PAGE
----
Real Marriage on the Real Road.

On a thirteen hour road trip this weekend to the Jersey shore for a friend’s wedding, my wife and I spent some time listening to Mark Driscoll’s series, Real Marriage, and talking about some of the things we’ve learned in the seven years we’ve been man and wife.

The question arose, somewhere along those outstretched highways, What would you have said to yourself seven years ago when we first got married? We came up with seven lessons, one for each year of marriage, that God has continued to teach us.

1. Cultivate your friendship. Maybe one of the best points Mark Driscoll makes in his teaching series is that marriage is about friendship—sharing oneness, intimacy, and living “face to face.” Do stuff together, take time away, laugh, talk, ask questions, get coffee by yourselves. It’s so easy to let life set the tone for your marriage, and what you end up with is a hurried, busy, disconnected relationship.  You can never spend too much time and effort cultivating your friendship with your husband or wife. Whenever possible, do things together. Be a friend first.

2. Be more gracious with the other person. One of the amazing things, as I look back at our relationship across those seven years, is that we’ve both sinned against each other in some painstaking ways. We’ve also done stupid things and at other times just dropped the ball in ignorance. But as we see more of our own personal sin, seek forgiveness, and experience God’s redemptive purposes through the Cross of Christ, it makes both of us realize how much more gracious we should be with our spouse while they struggle and sin. The reality of our own sin, combined with the encounter of grace, helps us not be so critical with the other person, not so demanding, not so indignant when they sin or fail. Be more gracious, because you’re going to need a lot of grace yourself.

3. Slow down. When we got married, we both had this drive to get every life goal accomplished in a year. A five-year plan seemed like a foreign concept, because if you could get it done in one year, why would you need that much time for a goal? So we crammed it all in. We got married, had three kids, moved across the country, completely uprooted, started over, bought a house, a new car, and more—all in the span of about five minutes.

That much change made for some tough living. We grew, God was faithful, but one lesson I’ve gleaned is that it’s okay to slow down. Be content with where you’re at. Set goals, but think longer term (which feels impossible at 20). Don’t expect to climb the corporate ladder in a year, be where your parents are after 25 years of marriage, or be in your dream job at 25. I’d tell myself to slow down.

4. Love is slow, and so is change. Tying in to the last point, love is slow. God’s love in changing us, and our love in watching change happen in our spouse’s life, is a slow process. Whereas we need to take the long view of change—like 10 years instead of one year—we often get trapped in the notion that every failure will be overcome in a short period of time. But if God saw fit to see Moses through 40 years of maturation in the desert, or if Joseph was in prison for almost 20 years learning humility and grace, then we too need to take the longer view of change. Your spouse isn’t going to change in a month, and neither are you, so be patient. Pray. Forbear.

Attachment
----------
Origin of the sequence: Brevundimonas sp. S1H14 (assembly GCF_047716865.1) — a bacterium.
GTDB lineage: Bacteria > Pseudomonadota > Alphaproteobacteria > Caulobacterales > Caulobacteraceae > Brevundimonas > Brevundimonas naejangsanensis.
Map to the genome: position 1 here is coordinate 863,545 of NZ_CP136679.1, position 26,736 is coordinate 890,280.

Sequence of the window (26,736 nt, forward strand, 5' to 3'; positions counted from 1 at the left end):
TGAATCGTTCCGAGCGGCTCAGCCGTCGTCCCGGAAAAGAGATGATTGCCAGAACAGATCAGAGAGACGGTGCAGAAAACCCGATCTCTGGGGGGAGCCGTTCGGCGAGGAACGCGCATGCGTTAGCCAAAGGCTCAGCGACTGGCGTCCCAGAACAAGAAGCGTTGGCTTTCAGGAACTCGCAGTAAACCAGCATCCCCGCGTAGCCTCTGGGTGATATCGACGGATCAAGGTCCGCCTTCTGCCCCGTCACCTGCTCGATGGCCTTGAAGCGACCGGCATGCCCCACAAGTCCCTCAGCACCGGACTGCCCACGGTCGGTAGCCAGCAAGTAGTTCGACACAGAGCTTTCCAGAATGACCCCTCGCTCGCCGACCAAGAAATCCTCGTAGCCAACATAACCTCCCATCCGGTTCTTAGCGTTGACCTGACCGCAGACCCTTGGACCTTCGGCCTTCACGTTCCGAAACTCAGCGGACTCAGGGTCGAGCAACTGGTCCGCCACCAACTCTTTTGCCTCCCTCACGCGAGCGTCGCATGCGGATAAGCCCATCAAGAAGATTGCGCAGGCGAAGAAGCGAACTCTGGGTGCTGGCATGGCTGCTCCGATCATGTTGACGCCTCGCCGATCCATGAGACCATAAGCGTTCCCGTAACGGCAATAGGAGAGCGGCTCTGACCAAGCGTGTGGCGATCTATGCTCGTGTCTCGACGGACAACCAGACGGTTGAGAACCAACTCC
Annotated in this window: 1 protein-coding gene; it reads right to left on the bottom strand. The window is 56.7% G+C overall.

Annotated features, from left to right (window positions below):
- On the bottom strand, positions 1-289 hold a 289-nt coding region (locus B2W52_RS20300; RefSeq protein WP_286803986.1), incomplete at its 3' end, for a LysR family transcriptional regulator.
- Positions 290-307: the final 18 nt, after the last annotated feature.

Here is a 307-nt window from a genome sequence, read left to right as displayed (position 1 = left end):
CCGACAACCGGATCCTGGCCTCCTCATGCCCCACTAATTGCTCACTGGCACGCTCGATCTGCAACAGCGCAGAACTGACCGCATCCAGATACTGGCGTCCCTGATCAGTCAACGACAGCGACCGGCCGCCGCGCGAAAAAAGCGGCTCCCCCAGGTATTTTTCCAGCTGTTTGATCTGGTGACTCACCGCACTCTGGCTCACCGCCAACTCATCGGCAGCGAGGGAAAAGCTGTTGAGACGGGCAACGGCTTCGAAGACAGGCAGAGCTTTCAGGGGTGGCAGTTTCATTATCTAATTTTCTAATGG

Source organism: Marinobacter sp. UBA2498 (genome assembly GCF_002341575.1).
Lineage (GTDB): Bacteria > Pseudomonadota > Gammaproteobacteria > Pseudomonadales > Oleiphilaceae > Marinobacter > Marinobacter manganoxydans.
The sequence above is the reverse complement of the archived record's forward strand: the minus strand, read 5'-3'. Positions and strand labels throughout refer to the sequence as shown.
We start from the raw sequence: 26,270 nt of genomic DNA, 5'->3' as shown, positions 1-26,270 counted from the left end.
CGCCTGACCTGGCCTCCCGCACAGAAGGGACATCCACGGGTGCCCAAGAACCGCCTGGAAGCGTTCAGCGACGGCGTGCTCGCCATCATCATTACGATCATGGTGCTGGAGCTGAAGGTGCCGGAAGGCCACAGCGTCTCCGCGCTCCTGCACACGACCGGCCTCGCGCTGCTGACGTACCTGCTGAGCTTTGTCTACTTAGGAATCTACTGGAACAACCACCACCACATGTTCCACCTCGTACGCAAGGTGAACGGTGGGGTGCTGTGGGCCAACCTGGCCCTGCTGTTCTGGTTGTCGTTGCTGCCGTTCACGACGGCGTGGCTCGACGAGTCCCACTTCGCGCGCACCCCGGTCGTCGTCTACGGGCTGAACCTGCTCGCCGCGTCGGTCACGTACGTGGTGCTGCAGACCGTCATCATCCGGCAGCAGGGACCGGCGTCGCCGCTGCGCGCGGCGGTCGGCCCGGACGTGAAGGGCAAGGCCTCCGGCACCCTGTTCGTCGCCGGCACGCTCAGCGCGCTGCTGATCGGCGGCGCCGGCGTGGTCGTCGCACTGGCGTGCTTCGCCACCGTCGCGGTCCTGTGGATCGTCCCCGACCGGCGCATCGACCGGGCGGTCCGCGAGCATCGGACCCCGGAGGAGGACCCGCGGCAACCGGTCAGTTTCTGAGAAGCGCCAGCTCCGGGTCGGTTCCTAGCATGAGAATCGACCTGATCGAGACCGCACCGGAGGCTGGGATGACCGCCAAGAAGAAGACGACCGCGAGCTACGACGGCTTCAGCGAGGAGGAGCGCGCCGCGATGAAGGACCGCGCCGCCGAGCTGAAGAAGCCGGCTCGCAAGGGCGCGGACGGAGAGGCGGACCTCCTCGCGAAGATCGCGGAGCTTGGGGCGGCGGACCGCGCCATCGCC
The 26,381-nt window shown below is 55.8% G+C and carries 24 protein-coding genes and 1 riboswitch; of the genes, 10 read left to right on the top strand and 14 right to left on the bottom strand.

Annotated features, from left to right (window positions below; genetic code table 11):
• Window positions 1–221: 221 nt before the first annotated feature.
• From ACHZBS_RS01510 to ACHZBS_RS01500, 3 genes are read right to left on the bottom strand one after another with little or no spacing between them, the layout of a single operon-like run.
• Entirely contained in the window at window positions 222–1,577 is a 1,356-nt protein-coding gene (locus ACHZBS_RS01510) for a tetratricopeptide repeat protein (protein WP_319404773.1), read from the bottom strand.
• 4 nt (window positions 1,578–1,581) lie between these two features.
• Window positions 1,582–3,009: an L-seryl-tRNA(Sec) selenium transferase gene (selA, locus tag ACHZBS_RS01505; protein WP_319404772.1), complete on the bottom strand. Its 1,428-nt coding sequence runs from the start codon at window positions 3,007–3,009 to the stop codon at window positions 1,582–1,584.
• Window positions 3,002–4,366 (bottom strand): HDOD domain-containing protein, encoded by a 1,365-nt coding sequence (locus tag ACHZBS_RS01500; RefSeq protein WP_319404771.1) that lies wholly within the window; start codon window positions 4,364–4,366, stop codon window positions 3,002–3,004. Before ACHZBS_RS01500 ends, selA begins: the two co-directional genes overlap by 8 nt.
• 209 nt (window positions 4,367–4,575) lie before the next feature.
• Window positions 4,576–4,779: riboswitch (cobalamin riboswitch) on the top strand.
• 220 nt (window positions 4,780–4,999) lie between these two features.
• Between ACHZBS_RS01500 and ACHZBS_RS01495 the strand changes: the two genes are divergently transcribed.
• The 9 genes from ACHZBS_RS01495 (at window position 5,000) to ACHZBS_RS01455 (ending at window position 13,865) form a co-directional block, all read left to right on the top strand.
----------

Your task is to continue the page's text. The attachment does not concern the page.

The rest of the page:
5. Be distracted less and enjoy the relational moments before you. You know that look your wife gives you when she’s talking and you’ve got the iPhone in front of your face instead of listening. Or when your kid is blowing out his candles and you’re scrolling through your Twitter feed. Or when you’re lost in a book while your love sits silent in an unknown agony that’s easier to ignore than deal with directly. We are an easily distracted lot, which means we have to work hard to stay focused, enjoy the moment, and be face to face with our husband or wife. Turn the phone off or put it away. What’s happening on Facebook does not compare with the immortal soul sitting next to you. I’m still learning the importance of this lesson, but it’s a keeper: just soak in the moment, enjoy it, and be still. It’s okay. Just enjoy it.

6. Start with and stay with “me.” One of the greatest challenges of marital life together is to focus more on their sin than your own. That’s what sin does—it blinds you to your own problems and magnifies others’. So whenever there’s conflict, whenever it isn’t how you wish it was, start with you. Examine your motives, and assume that they aren’t pure. And when you do go through the process of change, stay focused on what your roles and responsibilities are, not theirs. You are your worst problem. You are responsible for changing you. Not them.

7. Don’t wait to get help. We’ve learned that you can sometimes go years in a bad rhythm of life, years neglecting issues and areas of conflict, until you wake up to a hot mess of a relationship. If you get to a point where you can’t make progress, and it’s not getting better, don’t wait to get help. Seek a godly couple out, talk to your pastor or elders. Whatever you’ve got to do to stop sin and move toward peace, even if it’s cutting off your hyperbolic head, then do it. It’s gonna mean confessing sins you’d rather have kept hidden (1 John 1:9). It’s gonna mean pain before peace. But it’s better to feel the pain of life-saving surgery than it is to die slowly of relational gangrene. Get help. That’s why the church, the Body of Jesus, is there. You need them.

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